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Fear, faith in Pakistan as Christian mother appeals death sentence

Members of Pakistan’s Christian Democratic Alliance march during a protest in Lahore in 2010, in support of Asia Bibi, a Christian mother sentenced to death under local blasphemy laws/AFP-File

LAHORE, Pakistan, Oct 12 – A life and death countdown has begun in Pakistan, where the Supreme Court is due to hear a final appeal against the execution of a Christian woman for blasphemy.

Some insist it is not just a fight for one life but a battle for the nation’s soul as the state walks a razor-sharp line between upholding human rights and appeasing populist hardliners.

This will be the final appeal for mother-of-five Asia Bibi, some six years after she was sentenced to death — accused of insulting the Prophet Mohammed during an argument with a Muslim woman over a bowl of water.

“There is no question that what is at stake is the very soul of the state and Pakistan society: does Pakistan respect the rights of the most vulnerable? Does it defend those rights against spurious allegations even where those allegations involved matters that are sacred to most Pakistanis?” Mustafa Qadri, an expert on human rights in South Asia, told AFP recently.

Ashiq Masih, husband of Asia Bibi, a Christian woman facing death sentence for blasphemy, points to a poster bearing an image of his wife, in Lahore, Pakistan/AFP

The allegations against Bibi date back to June 2009, when she was labouring in a field and a row broke out with some Muslim women she was working with.

She was asked to fetch water, but the Muslim women objected, saying that as a non-Muslim she was unfit to touch the water bowl.

The women went to a local cleric and accused Bibi of blasphemy against the Prophet Mohammed, a charge punishable by death under legislation that rights groups say is routinely abused to settle personal vendettas.

Blasphemy is a hugely sensitive issue in deeply conservative, Muslim-majority Pakistan. Anyone even accused of insulting Islam risks a violent and bloody death at the hands of vigilantes.

Bibi was convicted and sentenced to death in 2010, despite her advocates maintaining her innocence and insisting the accusers held grudges against her.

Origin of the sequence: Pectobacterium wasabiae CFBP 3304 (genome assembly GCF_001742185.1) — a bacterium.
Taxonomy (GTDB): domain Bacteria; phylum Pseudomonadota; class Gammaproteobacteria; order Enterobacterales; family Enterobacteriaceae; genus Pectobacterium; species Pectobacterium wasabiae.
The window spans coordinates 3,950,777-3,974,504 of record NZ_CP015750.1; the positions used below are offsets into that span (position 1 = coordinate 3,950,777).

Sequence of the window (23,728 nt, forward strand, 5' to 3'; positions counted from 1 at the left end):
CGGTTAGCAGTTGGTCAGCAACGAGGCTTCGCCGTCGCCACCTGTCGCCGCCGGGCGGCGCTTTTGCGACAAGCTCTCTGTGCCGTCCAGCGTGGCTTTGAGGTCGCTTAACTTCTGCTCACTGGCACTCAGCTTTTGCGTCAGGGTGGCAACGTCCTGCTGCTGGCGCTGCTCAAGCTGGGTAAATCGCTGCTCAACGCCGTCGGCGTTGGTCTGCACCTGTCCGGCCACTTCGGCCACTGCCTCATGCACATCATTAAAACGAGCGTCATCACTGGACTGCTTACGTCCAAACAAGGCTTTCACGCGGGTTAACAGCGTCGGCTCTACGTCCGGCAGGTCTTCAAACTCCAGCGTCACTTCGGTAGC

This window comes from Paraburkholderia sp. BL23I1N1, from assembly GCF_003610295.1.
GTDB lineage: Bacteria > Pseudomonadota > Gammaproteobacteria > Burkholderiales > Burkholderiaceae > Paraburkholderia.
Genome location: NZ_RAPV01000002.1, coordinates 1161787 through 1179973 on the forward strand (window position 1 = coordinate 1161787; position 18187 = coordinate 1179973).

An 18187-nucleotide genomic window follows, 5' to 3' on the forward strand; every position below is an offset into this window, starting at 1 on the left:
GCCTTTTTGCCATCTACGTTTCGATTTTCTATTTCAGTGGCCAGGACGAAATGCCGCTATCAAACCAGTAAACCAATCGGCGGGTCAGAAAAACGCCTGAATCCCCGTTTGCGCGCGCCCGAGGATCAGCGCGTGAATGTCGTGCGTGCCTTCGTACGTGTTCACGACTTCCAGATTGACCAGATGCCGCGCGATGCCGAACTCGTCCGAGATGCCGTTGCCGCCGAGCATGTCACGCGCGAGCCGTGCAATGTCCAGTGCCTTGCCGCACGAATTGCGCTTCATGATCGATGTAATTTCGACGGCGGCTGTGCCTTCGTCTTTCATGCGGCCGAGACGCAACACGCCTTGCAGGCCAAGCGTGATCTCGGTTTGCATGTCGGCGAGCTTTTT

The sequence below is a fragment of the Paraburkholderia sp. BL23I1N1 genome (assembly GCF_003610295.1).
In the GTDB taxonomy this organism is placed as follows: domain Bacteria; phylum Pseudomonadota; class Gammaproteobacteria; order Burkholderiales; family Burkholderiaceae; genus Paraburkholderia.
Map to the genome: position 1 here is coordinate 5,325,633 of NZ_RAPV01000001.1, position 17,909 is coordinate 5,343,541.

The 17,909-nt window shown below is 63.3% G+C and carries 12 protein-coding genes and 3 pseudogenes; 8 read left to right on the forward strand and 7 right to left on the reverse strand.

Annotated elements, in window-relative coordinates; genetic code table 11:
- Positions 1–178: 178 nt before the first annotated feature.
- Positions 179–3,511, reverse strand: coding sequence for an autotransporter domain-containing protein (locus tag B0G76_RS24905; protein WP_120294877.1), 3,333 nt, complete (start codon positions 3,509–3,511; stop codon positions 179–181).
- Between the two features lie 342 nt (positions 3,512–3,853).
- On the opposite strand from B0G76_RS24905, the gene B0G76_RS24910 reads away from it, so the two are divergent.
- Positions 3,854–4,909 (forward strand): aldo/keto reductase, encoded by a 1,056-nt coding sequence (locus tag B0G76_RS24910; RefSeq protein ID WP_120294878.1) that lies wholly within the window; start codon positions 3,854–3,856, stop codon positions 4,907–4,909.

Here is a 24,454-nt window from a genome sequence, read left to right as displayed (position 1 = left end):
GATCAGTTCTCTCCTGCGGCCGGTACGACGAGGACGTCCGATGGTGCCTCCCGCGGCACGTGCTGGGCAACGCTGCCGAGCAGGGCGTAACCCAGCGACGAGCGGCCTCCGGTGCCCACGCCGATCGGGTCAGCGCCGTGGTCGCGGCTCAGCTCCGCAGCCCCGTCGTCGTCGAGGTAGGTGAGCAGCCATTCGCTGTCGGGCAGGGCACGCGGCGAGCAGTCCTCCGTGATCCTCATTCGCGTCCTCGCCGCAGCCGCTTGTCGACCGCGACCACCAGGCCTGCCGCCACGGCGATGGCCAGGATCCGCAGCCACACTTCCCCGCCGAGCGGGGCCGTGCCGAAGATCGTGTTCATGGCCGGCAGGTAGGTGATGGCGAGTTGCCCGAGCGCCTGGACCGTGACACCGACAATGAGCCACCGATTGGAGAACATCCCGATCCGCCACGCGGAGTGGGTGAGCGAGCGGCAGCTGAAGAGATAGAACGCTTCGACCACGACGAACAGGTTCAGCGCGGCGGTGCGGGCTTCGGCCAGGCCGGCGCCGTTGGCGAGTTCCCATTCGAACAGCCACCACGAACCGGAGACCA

But successive appeals have been rejected, and if on Thursday the three-judge Supreme Court bench upholds Bibi’s conviction, her only recourse will be a direct appeal to the president for clemency.

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Pakistani civil society activists light candles on the anniversary of the death of the governor of Punjab province Salman Taseer, in Lahore, on January 4, 2016/AFP-File

She would become the first person in Pakistan to be executed for blasphemy. The repercussions for minorities, human rights and the blasphemy laws will be “tremendous” if that happens, says Shahzad Akbar, a human rights lawyer.

“In Pakistan blasphemy cases are mostly misused… it would be a huge blow for minorities in Pakistan who already live in fear,” Akbar explained.

A decision in Bibi’s favour, Qadri says, “would send a powerful message to the world that Pakistan respects the rule of law and not the mob.”

But he also warned that hardliners “would without question react angrily and likely violently” if Bibi is acquitted.

In 2011, liberal provincial governor Salmaan Taseer, who spoke out in support of Bibi, was gunned down in broad daylight in Islamabad.

The state hanged his assassin Mumtaz Qadri earlier in 2016 in a Supreme Court decision that was hailed by progressives, but brought hardliners into the streets supporting Qadri and demanding Bibi be killed.

Freedom in Pakistan means a life under threat from mob violence. Her husband has already written to Pakistani President Mamnoon Hussain to seek permission to move her to France.

Family in hiding

Bordeaux Mayor Alain Juppe (L) attends the unveiling of a poster in the courtyard of the City Hall in honor of Asia Bibi, a Christian Pakistani woman who has been on death row since 2010 for blasphemy, in March 2015/AFP-File

Bibi’s family have lived largely in seclusion since 2010, fearing they will be mistreated if they venture out into the brimming streets of Lahore.

“Papa used to tell me not to go out, the situation out there is very bad,” her daughter Esham, 18, says of the days after Qadri’s hanging. “We used to stay inside all the time.”

She is afraid, she says, adding: “Someday someone will come and ask me, are you the daughter of Asia Bibi?”

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Esham and her sister Esha go twice a month to the south Punjab city of Multan, where their mother is held.

“We talk to our mama about the things at home,” Esham says. “I share my thoughts with her, like mother-daughter stuff.”

The visits begin joyfully, she says, but end in grief. “She becomes sad… her daughters come to meet her from such a long distance and she cannot even hug them.”

According to a tally by Human Rights Watch, 17 people including Bibi remain on death row for blasphemy.

Esha Masih, daughter of Asia Bibi, a Christian woman facing death sentence for blasphemy, reads an English book at a school in Lahore, on September 27, 2016/AFP-File

Her case has reached all the way to the Vatican Esham had a face to face meeting with Pope Francis in April last year as the head of Catholic church offered prayers for her mother.

“He gave me blessings and I can’t remember more,” she told AFP.

“I feel the Pope is praying for my mother and he will keep praying, and with his prayers my mother will be freed.”

In 2010, Pope Francis’s predecessor Benedict XVI also called for Bibi’s release.

Her family continue to hope. Esham clears her throat and speaks quietly: “My mom will be released. I ask you to pray for her.”

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